More hedges: This one is from the Getty Center in Brentwood. A design in azaleas created by artist/designer Robert Irwin. (Readers of this blog probably already knew that.)
This is where it all began: Below, the castle may be post-Olympian but Zeus surely would've been at home in the garden. Symmetry and linearity rule here along with softened corners and open space.
Nature as She is sculpted, trained, ordered, tweeked, and tweezed into submissive perfection.
Rows of santolina, above: Traditionally, evergreens were most often the hedge material of choice. When compared to deciduous plants, evergreens are low maintenance, easy to grow, and require less training and pruning. And even in depths of winter, their robust green reminds us that Spring still hides within.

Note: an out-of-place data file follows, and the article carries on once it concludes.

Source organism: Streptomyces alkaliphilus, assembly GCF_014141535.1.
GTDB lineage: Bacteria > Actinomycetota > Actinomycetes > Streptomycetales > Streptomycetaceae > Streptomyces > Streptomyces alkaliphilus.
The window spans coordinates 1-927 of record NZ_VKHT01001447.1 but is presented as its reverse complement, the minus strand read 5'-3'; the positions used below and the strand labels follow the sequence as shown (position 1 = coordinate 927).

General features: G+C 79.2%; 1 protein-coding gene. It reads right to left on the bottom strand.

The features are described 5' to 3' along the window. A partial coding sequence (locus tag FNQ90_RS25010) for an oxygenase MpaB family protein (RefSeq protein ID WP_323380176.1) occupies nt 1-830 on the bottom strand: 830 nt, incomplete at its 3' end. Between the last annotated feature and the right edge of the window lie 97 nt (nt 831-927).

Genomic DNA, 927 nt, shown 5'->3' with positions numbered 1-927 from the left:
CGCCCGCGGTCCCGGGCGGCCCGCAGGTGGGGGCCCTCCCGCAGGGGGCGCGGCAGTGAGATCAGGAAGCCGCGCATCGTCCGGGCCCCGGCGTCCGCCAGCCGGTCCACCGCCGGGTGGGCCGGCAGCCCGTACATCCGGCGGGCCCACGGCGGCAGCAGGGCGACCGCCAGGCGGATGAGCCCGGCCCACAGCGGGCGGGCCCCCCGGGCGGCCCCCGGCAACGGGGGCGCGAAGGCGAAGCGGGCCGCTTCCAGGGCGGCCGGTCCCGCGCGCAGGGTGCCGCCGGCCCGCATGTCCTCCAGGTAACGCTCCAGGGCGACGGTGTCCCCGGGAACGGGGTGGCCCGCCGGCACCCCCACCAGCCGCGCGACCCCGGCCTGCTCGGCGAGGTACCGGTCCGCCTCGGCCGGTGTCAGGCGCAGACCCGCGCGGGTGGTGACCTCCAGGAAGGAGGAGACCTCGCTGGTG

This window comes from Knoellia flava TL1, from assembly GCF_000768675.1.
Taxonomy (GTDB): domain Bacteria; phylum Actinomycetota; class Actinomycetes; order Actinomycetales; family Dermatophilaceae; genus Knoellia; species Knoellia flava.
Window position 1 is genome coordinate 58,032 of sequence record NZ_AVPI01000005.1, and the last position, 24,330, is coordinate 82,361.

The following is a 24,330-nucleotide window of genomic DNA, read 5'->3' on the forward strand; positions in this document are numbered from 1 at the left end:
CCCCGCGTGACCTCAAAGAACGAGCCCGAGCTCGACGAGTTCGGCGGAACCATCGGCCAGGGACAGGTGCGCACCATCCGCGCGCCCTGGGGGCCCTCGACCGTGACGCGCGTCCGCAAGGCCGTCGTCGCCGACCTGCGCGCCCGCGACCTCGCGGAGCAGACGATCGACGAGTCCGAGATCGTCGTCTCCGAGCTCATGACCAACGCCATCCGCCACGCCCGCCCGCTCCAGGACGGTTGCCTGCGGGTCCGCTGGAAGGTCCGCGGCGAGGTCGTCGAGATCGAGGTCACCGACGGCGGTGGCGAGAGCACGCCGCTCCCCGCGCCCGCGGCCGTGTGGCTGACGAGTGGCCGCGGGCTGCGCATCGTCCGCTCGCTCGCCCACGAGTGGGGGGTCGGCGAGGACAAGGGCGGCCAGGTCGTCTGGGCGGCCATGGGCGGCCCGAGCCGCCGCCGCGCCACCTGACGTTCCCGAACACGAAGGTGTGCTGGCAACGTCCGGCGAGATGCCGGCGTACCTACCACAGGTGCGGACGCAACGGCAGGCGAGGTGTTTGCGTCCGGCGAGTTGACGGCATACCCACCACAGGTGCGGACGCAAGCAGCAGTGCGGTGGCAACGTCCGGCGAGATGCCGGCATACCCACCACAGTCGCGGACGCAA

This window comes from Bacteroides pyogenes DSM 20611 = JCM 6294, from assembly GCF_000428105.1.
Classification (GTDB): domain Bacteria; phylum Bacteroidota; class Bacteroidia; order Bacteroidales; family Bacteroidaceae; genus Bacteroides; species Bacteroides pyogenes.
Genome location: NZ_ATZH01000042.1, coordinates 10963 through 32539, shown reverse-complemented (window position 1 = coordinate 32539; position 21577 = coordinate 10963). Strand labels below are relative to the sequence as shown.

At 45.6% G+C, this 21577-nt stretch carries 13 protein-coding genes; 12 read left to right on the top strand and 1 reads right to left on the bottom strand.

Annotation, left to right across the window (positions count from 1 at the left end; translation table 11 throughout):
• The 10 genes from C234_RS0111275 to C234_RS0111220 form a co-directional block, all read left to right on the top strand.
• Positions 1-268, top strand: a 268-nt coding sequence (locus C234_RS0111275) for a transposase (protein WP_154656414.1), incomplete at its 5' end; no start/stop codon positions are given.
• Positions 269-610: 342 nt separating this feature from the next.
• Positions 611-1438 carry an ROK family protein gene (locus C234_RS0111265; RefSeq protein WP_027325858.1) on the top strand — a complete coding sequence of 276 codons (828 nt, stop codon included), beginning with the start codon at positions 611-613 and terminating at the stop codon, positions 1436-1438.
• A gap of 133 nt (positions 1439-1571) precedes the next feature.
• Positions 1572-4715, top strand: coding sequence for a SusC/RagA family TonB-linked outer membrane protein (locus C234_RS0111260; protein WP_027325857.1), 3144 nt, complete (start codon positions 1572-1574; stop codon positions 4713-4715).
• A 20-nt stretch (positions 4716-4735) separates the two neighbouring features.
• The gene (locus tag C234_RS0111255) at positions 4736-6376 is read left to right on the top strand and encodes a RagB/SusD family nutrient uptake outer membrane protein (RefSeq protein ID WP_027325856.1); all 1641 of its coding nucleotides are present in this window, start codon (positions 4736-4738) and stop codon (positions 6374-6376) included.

A parade of yellow flowers highlight this patch of lavender cotton. The shape is more rakish and organic than the structured forms above but the effect is the same: Depth, boundary, screening, and texture.
Enter Spring: A riot of red.
Here, an intersection of hard boundaries, low borders, espaliered flowers, against a backdrop of a screening hedge. Shadows and depths are stunningly built through the use of height and texture.